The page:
Tag Archives: solitude

Wednesday after the Fifth Sunday after Epiphany. —On the Words: “Jesus Was Led by the Spirit into the Desert.” (St. Matt. iv. 1.)

Wednesday after the Fifth Sunday after Epiphany.
On the Words: “Jesus Was Led by the Spirit into the Desert.” (St. Matt. iv. 1.)

PRAYER BEFORE MEDITATION.

My God, I firmly believe that Thou art here present. I acknowledge that on account of my many sins I am utterly unworthy to appear before Thy sacred countenance. Yet, confiding in Thy infinite goodness and mercy, I venture to address Thee, to call upon Thy holy name, and meditate upon Thy commandments, in order that I may acquire a better knowledge of Thy holy will, and accomplish it with more fidelity. Wherefore enlighten my understanding that I may perceive what I ought to do or leave undone for the promotion of Thy glory and my own salvation; at the same time excite my will, that I may repent with my whole heart of my past sins, and resolve for the future to do all that Thou requirest of me. Grant me above all to know Jesus, my divine Teacher and Guide, more clearly, that I may love Him more dearly, and consequently labor, struggle and suffer with greater generosity and self-sacrifice in imitation of His example. Holy Mary, Mother of God and my Mother, show Jesus to me now, and let me study thy divine Son to the salvation of my soul. Holy Guardian Angel, keep far from me all distracting thoughts; my patron saint, come to my assistance. Amen.

Wednesday after the Fifth Sunday after Epiphany.
On the Words: “Jesus Was Led by the Spirit into the Desert.” (St. Matt. iv. 1.)

Represent to yourself, my soul, the desert, a barren, desolate, interminable plain. Far and wide there is no tree to cast a shade, no spring to refresh the thirsty traveller, nothing but burning sand, calcined rocks, thorny bushes; and the only sign of life in the dreary death-like expanse is the howling of the wild beasts that inhabit it. It is for this gruesome wilderness that our Lord leaves the fair and fertile plains of Jordan, with its verdant meadows, its sparkling, silvery streams, shady trees and fragrant gardens. What induces Him to do this? Holy Scripture tells us.

1st. It was the Spirit, none other than the Holy Spirit of God. Jesus is not impelled by His own spirit, as wilful mortals often are; He was not driven by the Spirit of evil disguised as an angel of light, as is the case with many Religious who are instigated by pride and a desire of singularity; He was not actuated by ill-temper, a spirit of disappointed ambition, of desperation, as are many individuals on whom the world turns its back; no, Jesus retires into solitude led by the Holy Spirit. That is a point of the utmost importance, and one in which self-deception is extremely easy. How often the real, the secret motives for some step, some action are of a very different nature to the ostensible ones! Wherefore if you purpose to enter an Order, assume a post, embrace a peculiar manner of life, or to adopt exercises of devotion, austerities, practices of virtue which are not those which the Rule prescribes and your fellow Religious are accustomed to observe, scrutinize your motives carefully that you may discern by what spirit you are led. Listen to the words of the great ascetic: “Not every desire is from the Holy Ghost even though it seem to a man right and good. It is hard to judge truly whether it be a good or an evil spirit which urges thee on to desire this or that, or whether thou art not moved by thine own. Many have been deceived in the end who at first seemed to be led by a good spirit.” (Imit., B. iii., ch. xv.) Hence if you should be interiorly impelled to any act, before you obey that impulse lift up your heart to God in prayer, saying: “Lord, Thou knowest what is for the best; let everything be done that Thou willest, and when and how Thou willest it.”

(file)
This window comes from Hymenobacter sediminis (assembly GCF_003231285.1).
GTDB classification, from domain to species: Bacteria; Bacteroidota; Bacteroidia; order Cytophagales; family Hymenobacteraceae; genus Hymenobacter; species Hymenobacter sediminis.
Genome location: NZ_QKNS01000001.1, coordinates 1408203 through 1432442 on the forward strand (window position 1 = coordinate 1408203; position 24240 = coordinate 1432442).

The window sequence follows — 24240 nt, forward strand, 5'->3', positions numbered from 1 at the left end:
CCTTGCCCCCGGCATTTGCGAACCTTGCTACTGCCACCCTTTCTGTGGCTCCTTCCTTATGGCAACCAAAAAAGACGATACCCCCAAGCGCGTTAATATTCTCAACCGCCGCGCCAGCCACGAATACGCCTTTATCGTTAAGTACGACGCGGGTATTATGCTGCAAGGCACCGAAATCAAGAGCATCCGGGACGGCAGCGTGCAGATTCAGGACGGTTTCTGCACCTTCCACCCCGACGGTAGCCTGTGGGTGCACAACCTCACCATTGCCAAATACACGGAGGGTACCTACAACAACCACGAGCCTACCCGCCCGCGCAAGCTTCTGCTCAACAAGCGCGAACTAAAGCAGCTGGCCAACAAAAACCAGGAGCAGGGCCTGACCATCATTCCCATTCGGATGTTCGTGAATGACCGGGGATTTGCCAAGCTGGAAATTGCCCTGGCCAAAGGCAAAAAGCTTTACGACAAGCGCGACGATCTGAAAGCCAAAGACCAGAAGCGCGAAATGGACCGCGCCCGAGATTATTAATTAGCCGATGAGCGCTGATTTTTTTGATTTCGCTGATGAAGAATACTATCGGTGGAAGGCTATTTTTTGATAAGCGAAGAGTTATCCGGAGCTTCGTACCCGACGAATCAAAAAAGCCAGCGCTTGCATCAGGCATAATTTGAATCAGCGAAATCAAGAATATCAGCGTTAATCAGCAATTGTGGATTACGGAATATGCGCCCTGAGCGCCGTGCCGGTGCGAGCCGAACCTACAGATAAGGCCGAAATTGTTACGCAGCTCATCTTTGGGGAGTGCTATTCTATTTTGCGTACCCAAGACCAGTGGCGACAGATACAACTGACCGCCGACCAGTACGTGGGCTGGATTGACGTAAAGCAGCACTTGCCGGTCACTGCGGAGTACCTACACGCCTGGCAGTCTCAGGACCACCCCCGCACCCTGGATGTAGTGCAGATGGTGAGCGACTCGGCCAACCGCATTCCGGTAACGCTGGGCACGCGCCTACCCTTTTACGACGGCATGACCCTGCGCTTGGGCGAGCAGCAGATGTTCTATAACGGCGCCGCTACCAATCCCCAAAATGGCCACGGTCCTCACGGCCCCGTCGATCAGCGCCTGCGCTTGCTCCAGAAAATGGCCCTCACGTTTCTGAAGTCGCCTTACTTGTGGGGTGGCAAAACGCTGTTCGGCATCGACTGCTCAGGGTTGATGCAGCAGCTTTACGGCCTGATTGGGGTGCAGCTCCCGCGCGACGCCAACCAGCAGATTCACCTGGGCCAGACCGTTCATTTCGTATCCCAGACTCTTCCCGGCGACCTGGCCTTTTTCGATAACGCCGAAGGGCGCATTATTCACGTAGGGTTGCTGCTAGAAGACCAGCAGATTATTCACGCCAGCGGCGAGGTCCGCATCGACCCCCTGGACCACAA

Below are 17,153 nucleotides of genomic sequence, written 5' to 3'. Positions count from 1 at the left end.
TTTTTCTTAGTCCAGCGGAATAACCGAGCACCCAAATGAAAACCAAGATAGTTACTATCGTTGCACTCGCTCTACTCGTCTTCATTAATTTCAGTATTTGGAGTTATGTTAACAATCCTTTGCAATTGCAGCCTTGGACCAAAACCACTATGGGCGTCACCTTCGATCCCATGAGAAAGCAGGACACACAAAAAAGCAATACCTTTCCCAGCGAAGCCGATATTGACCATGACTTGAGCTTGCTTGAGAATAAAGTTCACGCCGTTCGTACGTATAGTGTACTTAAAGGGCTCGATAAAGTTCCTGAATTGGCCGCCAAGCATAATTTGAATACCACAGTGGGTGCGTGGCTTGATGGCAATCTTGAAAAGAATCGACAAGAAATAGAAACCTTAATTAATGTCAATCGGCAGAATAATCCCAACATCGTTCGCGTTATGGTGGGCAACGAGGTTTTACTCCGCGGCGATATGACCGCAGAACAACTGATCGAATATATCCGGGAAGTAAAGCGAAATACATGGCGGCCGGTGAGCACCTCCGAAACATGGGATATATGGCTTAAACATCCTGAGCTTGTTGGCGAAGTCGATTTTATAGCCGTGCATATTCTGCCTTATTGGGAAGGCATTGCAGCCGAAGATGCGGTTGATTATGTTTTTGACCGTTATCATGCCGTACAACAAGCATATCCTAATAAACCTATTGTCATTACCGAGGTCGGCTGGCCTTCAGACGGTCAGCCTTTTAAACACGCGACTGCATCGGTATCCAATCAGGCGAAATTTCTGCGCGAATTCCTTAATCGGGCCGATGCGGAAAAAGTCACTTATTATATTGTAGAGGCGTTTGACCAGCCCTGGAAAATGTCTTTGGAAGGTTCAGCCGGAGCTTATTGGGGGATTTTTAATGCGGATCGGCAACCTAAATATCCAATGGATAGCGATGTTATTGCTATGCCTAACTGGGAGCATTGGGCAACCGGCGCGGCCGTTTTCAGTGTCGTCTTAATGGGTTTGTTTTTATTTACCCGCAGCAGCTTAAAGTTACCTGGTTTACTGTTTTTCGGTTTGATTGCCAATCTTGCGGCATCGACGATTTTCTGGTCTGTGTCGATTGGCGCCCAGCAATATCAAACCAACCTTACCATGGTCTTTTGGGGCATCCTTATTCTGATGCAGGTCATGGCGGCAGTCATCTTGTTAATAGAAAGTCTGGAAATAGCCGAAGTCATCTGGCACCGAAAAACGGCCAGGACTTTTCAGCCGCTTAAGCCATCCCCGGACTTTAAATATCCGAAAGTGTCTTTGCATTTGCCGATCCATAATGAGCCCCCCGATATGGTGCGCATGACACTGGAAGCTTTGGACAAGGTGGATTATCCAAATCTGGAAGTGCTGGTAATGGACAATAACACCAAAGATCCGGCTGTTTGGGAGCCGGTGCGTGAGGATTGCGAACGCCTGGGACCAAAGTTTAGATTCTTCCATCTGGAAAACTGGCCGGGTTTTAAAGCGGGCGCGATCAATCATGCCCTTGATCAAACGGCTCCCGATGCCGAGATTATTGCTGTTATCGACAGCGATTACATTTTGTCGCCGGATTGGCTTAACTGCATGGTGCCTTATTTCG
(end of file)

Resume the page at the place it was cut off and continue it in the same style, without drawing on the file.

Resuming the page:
2d. Consider how, according to the testimony of the Evangelist, our Lord went up by the Spirit into the desert immediately after His baptism, without any delay, because He had surrendered His sacred humanity entirely to the guidance and direction of the Holy Spirit. Learn from this, my soul, in what wise you ought to obey the inspirations of the divine Spirit: promptly and unhesitatingly. If you have made a careful scrutiny of your motives, as you saw it was necessary for you to do from the first point of this meditation; if after this examination, after consulting with your Confessor and other enlightened advisers, you no longer feel any doubt that the Spirit of God is urging you to do this or that, then obey that impulse as Jesus did, obey in spite of all hindrances and opposition, and obey as Jesus did, promptly. Strike the iron while it is hot. Alas! how many souls have let the right moment go by, how many have neglected to follow the first impulse of the Holy Ghost, and that first impulse has never been repeated! Here again we may quote the words of the great master of the spiritual life: “Sometimes it behooves thee to use violence, and manfully resist the sensitive appetite, not regarding what the flesh likes and what it dislikes; but rather to make it thy care that, even though unwilling, it may become subject to the spirit.”  (Imit., B. iii., ch. xi.)